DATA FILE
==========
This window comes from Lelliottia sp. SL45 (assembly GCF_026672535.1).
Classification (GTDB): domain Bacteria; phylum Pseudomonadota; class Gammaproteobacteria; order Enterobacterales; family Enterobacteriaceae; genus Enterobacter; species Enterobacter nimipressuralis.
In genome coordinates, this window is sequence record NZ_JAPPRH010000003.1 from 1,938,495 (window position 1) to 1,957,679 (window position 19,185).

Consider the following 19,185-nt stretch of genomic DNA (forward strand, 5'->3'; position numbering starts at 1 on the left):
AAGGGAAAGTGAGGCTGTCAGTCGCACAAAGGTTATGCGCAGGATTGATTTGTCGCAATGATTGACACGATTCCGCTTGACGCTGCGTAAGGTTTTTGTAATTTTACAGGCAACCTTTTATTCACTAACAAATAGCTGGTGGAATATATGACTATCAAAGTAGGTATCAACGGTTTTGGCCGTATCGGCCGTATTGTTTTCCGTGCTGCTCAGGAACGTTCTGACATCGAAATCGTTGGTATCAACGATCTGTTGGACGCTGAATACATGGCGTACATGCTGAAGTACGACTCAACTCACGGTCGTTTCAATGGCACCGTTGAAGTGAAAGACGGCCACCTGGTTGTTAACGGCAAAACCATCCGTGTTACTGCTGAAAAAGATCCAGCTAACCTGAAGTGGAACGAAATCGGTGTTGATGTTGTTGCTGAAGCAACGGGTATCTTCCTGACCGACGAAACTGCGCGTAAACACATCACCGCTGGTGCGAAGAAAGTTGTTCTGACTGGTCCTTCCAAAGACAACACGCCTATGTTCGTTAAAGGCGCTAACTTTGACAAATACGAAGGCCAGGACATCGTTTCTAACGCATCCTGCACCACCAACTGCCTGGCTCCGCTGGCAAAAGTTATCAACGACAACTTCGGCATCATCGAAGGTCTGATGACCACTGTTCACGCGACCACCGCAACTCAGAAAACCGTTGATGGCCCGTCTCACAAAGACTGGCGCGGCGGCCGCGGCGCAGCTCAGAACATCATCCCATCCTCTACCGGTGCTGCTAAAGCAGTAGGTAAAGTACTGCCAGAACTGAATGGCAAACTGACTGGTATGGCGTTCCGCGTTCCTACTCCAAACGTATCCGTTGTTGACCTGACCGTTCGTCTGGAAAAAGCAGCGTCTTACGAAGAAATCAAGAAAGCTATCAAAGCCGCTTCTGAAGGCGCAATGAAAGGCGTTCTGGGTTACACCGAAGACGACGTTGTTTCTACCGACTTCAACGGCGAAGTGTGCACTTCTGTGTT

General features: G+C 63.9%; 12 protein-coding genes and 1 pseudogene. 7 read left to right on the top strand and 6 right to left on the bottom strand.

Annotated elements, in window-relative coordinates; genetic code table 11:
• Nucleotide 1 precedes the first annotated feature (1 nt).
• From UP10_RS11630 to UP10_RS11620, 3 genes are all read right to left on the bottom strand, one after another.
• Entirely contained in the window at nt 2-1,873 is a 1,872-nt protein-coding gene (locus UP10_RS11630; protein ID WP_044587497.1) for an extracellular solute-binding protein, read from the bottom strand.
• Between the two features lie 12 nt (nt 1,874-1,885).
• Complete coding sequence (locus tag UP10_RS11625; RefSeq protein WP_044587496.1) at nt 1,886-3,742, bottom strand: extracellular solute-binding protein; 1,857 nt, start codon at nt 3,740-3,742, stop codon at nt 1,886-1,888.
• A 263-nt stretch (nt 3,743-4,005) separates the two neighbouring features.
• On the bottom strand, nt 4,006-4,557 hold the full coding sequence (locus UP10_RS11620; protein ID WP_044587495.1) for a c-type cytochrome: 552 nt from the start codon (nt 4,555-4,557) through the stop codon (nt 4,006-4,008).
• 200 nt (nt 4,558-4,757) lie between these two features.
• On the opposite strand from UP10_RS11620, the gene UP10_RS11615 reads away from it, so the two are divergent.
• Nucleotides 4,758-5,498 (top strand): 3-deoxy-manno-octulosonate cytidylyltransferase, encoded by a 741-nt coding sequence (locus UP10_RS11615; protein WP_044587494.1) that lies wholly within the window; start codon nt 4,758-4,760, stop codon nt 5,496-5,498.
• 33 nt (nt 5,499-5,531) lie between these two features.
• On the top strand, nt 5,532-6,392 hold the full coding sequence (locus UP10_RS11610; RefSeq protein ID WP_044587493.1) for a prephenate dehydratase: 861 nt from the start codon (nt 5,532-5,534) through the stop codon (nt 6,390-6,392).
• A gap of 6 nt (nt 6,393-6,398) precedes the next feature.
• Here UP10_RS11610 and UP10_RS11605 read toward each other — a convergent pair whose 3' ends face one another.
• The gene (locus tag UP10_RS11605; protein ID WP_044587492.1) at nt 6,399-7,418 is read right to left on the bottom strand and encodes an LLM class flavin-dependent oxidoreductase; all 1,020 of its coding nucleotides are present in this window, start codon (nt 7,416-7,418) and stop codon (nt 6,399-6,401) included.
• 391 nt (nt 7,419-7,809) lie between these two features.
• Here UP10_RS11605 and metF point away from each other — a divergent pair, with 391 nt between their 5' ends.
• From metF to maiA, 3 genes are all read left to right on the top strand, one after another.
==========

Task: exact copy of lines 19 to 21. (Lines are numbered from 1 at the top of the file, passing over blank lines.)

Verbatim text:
• On the top strand, nt 5,532-6,392 hold the full coding sequence (locus UP10_RS11610; RefSeq protein ID WP_044587493.1) for a prephenate dehydratase: 861 nt from the start codon (nt 5,532-5,534) through the stop codon (nt 6,390-6,392).
• A gap of 6 nt (nt 6,393-6,398) precedes the next feature.
• Here UP10_RS11610 and UP10_RS11605 read toward each other — a convergent pair whose 3' ends face one another.